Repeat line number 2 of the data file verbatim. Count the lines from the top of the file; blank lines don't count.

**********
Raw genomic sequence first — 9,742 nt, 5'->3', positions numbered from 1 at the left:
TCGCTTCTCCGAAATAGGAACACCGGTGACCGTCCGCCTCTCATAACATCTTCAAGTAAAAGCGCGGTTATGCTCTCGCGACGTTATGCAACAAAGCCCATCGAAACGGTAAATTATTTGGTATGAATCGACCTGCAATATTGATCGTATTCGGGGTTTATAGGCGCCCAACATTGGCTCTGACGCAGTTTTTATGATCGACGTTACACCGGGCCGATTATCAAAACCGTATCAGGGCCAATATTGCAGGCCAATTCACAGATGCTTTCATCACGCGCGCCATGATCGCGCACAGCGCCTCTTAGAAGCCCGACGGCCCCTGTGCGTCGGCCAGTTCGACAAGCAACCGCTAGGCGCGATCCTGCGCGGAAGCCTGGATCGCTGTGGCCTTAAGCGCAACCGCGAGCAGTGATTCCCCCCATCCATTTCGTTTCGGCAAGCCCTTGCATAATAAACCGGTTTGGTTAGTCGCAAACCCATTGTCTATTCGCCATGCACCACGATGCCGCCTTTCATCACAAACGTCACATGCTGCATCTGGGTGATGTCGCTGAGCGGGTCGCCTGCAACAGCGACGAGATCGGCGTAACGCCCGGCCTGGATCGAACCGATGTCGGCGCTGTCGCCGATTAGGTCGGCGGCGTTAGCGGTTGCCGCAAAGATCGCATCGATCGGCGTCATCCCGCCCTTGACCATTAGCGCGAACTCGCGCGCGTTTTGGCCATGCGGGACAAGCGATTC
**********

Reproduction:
TCGCTTCTCCGAAATAGGAACACCGGTGACCGTCCGCCTCTCATAACATCTTCAAGTAAAAGCGCGGTTATGCTCTCGCGACGTTATGCAACAAAGCCCATCGAAACGGTAAATTATTTGGTATGAATCGACCTGCAATATTGATCGTATTCGGGGTTTATAGGCGCCCAACATTGGCTCTGACGCAGTTTTTATGATCGACGTTACACCGGGCCGATTATCAAAACCGTATCAGGGCCAATATTGCAGGCCAATTCACAGATGCTTTCATCACGCGCGCCATGATCGCGCACAGCGCCTCTTAGAAGCCCGACGGCCCCTGTGCGTCGGCCAGTTCGACAAGCAACCGCTAGGCGCGATCCTGCGCGGAAGCCTGGATCGCTGTGGCCTTAAGCGCAACCGCGAGCAGTGATTCCCCCCATCCATTTCGTTTCGGCAAGCCCTTGCATAATAAACCGGTTTGGTTAGTCGCAAACCCATTGTCTATTCGCCATGCACCACGATGCCGCCTTTCATCACAAACGTCACATGCTGCATCTGGGTGATGTCGCTGAGCGGGTCGCCTGCAACAGCGACGAGATCGGCGTAACGCCCGGCCTGGATCGAACCGATGTCGGCGCTGTCGCCGATTAGGTCGGCGGCGTTAGCGGTTGCCGCAAAGATCGCATCGATCGGCGTCATCCCGCCCTTGACCATTAGCGCGAACTCGCGCGCGTTTTGGCCATGCGGGACAAGCGATTC